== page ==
The year 2014 will be remembered for an unprecedented juxtaposition of events. Two oil-producing countries in the Middle East were in a state of crisis. Relations between the West and Russia slumped to a new Cold War low. And oil prices have slumped, to $66 a barrel for Brent Crude this morning, half its recent peak. This didn’t used to happen. The modern history of oil prices is characterised by a series of spikes, each one coinciding with a crisis in the Middle East. It is a mark of how US shale gas and oil production has changed the oil market – and thus the prospects for the global economy.
Never has a theory collapsed so quickly as Peak Oil, the idea that fossil fuel prices would rise inexorably as supply failed to keep track of demand. Even as late as 2011 the US had a trade deficit in oil and gas of $354 billion. In a year’s time the US will begin to export liquefied natural gas (LNG). It is expected to become a net exporter of energy in 2018/19.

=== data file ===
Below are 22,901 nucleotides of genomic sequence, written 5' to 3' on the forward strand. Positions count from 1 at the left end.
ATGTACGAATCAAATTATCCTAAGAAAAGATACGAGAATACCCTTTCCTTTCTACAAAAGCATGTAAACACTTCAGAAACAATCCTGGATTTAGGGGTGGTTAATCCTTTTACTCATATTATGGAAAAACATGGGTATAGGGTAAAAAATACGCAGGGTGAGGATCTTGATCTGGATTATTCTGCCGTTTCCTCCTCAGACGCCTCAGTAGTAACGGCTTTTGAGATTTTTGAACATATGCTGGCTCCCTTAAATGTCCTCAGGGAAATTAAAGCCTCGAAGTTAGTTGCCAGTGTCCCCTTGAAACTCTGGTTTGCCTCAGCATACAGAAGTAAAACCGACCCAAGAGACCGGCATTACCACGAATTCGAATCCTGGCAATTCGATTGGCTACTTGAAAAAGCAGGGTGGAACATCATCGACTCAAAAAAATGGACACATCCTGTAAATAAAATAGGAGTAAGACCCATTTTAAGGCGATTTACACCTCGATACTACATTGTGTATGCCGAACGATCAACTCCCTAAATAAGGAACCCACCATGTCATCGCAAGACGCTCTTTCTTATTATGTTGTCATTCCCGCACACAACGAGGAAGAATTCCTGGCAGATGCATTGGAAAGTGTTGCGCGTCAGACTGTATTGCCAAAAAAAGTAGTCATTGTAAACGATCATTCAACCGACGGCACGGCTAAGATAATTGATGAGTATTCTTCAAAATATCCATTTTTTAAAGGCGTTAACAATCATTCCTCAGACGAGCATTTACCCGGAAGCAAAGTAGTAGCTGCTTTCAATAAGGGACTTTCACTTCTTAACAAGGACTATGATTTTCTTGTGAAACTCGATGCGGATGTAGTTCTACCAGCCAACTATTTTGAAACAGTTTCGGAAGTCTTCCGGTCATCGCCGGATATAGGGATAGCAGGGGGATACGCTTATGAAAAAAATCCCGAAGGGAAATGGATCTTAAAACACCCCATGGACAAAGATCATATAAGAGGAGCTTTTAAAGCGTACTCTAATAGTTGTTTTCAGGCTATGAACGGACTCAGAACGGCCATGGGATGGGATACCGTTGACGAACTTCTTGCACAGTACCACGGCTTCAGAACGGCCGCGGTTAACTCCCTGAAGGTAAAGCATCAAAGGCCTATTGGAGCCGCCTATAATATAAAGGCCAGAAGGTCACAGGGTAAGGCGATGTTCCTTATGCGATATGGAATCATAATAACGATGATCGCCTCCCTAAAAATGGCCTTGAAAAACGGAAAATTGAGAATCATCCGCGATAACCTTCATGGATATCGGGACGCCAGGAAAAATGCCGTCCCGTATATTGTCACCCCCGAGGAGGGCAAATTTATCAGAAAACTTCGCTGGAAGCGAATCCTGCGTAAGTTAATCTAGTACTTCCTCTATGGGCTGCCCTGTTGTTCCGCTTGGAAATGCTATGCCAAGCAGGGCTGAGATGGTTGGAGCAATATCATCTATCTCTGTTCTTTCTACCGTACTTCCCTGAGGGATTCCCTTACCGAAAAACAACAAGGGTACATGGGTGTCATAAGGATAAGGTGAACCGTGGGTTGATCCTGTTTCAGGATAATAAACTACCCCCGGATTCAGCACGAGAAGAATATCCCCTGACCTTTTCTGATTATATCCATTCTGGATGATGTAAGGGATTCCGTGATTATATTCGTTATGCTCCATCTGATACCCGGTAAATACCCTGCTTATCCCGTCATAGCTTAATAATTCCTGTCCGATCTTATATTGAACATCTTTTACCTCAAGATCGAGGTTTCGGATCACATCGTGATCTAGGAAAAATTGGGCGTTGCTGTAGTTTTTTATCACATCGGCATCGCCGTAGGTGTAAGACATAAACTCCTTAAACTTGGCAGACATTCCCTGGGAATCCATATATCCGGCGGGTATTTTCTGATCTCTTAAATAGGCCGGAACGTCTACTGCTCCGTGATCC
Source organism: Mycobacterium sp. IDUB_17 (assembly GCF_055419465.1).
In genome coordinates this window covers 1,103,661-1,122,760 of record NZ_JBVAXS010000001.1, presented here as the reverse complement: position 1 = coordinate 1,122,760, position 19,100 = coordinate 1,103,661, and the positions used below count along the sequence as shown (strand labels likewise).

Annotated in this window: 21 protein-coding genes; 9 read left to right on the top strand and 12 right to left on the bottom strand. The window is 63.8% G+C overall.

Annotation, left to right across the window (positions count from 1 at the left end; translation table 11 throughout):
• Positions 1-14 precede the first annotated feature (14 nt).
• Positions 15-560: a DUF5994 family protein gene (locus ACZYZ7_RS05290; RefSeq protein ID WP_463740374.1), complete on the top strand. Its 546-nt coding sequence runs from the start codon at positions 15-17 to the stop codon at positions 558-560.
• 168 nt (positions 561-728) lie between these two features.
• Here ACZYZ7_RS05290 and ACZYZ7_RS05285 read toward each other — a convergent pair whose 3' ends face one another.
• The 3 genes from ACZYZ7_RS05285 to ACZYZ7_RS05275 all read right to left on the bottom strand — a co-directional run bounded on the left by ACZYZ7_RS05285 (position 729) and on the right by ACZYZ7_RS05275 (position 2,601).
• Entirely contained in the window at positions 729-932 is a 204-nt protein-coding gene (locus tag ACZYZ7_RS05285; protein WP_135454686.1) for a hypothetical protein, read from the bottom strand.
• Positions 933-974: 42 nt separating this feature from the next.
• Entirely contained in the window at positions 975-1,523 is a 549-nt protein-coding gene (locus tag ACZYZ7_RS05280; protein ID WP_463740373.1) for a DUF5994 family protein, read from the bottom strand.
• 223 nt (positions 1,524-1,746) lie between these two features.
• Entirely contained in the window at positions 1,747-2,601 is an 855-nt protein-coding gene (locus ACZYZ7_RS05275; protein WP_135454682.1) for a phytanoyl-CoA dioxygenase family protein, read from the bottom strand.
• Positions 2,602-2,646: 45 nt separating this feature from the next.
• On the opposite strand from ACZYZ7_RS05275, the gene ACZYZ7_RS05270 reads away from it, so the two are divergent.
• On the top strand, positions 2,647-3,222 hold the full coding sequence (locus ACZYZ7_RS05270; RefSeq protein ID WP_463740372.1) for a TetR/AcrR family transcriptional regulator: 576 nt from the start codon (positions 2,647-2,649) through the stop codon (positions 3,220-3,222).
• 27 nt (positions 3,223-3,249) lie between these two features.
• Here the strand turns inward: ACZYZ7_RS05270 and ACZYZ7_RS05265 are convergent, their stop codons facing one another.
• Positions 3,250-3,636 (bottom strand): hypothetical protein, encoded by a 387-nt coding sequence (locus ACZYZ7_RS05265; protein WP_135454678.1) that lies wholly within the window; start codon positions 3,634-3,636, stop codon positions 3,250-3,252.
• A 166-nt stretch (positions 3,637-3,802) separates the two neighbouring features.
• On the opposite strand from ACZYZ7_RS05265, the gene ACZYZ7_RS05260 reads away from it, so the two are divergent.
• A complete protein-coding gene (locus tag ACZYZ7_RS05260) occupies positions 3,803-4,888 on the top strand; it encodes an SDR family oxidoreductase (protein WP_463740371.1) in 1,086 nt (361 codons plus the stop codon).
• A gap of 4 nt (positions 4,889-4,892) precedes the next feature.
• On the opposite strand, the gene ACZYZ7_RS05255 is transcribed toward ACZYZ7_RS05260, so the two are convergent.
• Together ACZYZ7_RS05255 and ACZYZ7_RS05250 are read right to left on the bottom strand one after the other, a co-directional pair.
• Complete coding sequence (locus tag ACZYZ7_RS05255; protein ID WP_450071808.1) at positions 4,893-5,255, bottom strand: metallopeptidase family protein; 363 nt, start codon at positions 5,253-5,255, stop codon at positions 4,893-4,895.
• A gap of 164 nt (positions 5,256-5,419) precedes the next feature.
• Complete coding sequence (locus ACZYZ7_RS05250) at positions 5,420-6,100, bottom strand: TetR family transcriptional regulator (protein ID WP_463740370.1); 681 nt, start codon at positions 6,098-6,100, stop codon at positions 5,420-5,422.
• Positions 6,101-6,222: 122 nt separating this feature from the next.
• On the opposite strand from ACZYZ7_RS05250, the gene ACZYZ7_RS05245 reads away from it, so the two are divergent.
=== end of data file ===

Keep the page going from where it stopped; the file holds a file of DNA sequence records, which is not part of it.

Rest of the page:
So quickly have oil and gas fallen that it is beginning to question one of the assumptions made just a few months ago: that the UK could look forward to a bonanza in shale gas production, once the issue of Nimbyism could be overcome. Now, it looks as if we may have missed the boat, for now. According to Dr Aldo Flores-Quiroga, secretary-general of the International Energy Forum, the shale gas boom in the US has been a victim of its own success, with gas producers struggling to make money. Shale gas may transform Britain’s energy economy, and undermine even further the economics of renewables, but at the moment it is more likely to be LNG from the US.